Sluggish is not a new word to describe the Chinese truck industry, as the sector has been suffering consecutive drops in the past few years, both in the domestic and overseas markets. But amid the global gloom, Southeast Asia is becoming a silver lining.
Figures from the China Association of Automobile Manufacturers show that during the first three months of the year, Chinese companies exported 78,700 commercial vehicles, including trucks and buses, a decline of 5.3 percent from the same period last year.
But companies that export to Southeast Asia are reporting more impressive results.
Dongfeng Liuzhou Motor Co, a major truck manufacturer based in the Guangxi Zhuang autonomous region, reported that its sales volume in this market has grown more than 100 percent compared with three years ago.
Last year, Liuzhou Motor exported 2,922 vehicles, mostly trucks, with turnover of $101 million. Its major export destinations are Vietnam, the Philippines and Myanmar.
During the first three months of this year, Liuzhou Motor received orders of 1,864 trucks from Vietnam. The company estimates that the first half-year order will easily reach 3,000 units.
DongYang, secretary-general of the CAAM, said the surge is fueled by Southeast Asian countries’ huge demand for trucks, which in turn has been generated by their large-scale infrastructure plans.
“Where there is massive infrastructure construction, there is a demand for trucks,” he said.
According to Indonesia’s long-term economic development plan, for example, the country aims to complete 370 major infrastructure projects, including ports, railways and highways, by 2025.
Analysts said that the “Belt and Road Initiative” by the Chinese government, which focuses on improving connectivity along the historic land and maritime Silk Roads, has further boosted demand, as major infrastructure may be involved.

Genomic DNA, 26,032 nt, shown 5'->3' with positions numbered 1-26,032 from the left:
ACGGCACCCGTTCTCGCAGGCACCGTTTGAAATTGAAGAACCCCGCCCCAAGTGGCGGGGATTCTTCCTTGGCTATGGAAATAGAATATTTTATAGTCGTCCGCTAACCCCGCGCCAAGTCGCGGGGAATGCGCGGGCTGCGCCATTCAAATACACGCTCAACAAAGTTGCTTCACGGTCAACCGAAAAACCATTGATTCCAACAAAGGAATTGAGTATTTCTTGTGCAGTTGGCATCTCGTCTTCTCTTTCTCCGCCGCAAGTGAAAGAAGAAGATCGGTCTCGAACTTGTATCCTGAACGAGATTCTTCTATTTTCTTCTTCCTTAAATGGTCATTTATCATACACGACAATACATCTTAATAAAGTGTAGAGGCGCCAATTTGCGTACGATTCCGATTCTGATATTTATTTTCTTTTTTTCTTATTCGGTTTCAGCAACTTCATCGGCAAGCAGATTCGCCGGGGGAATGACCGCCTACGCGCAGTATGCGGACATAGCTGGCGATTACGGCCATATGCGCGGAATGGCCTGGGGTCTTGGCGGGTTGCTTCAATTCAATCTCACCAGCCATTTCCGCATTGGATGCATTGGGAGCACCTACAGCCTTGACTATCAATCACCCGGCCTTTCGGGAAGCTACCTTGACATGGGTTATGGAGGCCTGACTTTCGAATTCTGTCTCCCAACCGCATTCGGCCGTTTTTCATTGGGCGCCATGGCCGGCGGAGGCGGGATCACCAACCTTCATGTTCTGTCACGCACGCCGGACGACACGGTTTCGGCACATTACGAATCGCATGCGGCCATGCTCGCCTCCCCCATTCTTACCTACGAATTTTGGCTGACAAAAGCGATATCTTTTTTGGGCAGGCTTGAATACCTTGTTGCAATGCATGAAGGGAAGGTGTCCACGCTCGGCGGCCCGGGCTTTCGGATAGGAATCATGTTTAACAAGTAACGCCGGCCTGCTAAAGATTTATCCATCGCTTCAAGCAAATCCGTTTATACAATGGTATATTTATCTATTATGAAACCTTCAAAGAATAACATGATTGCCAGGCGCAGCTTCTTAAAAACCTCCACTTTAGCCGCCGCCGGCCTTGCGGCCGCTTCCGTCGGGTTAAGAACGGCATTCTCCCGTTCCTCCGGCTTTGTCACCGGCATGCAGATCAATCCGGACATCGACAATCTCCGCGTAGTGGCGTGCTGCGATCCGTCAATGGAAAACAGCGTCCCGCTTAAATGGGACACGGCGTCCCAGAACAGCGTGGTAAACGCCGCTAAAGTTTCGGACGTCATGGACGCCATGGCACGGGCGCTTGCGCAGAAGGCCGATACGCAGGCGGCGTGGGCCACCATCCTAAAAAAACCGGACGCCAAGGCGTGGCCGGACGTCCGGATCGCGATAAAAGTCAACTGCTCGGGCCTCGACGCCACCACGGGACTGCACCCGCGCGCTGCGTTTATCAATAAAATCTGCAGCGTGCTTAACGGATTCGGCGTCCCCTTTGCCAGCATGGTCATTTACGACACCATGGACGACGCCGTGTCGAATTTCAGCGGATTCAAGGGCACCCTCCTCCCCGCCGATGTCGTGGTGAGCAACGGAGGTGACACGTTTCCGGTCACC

The process may be further fueled by the establishment of the Asian Infrastructure Investment Bank, which aims to fund infrastructure construction in Asia, Dong said.
Zhou Shaohua, general manager of import and export at Liuzhou Motor, said there are several reasons that the company is making the Southeast Asian market a priority.
“First, it is close to our manufacturing base in Guangxi, so transportation costs are lower,” he said. “Second, the annual China-ASEAN Expo in Guangxi provides a platform for Liuzhou Motor and Southeast Asian clients to keep in close contact.”
Recent government policies in some of the member countries of the Association of Southeast Asian Nations have also, in a way, helped Chinese truck exporters.
In Vietnam, for example, truck overloading used to be a common problem on the roads, as drivers can earn more money by loading more cargoes and making fewer trips. But in the past few years, the new minister of transportation has introduced stringent penalties for truck drivers. As a result, cargo that took one truck to transport in the past now requires two or three vehicles, leading to a rise in demand.
She Cairong, deputy general manager of Anhui Jianghuai Automobile Co, another major commercial vehicle manufacturer, said the performance of Chinese truck companies in overseas markets differs greatly from region to region.
“If the exporter targets Southeast Asia, they can expect to enjoy good growth due to the crackdown on overloading in Vietnam and the exploration of mineral mines in the Philippines. But if truck exporters target South America, they might suffer quite a big drop as a result of raised tariffs and depreciated local currencies,” She said.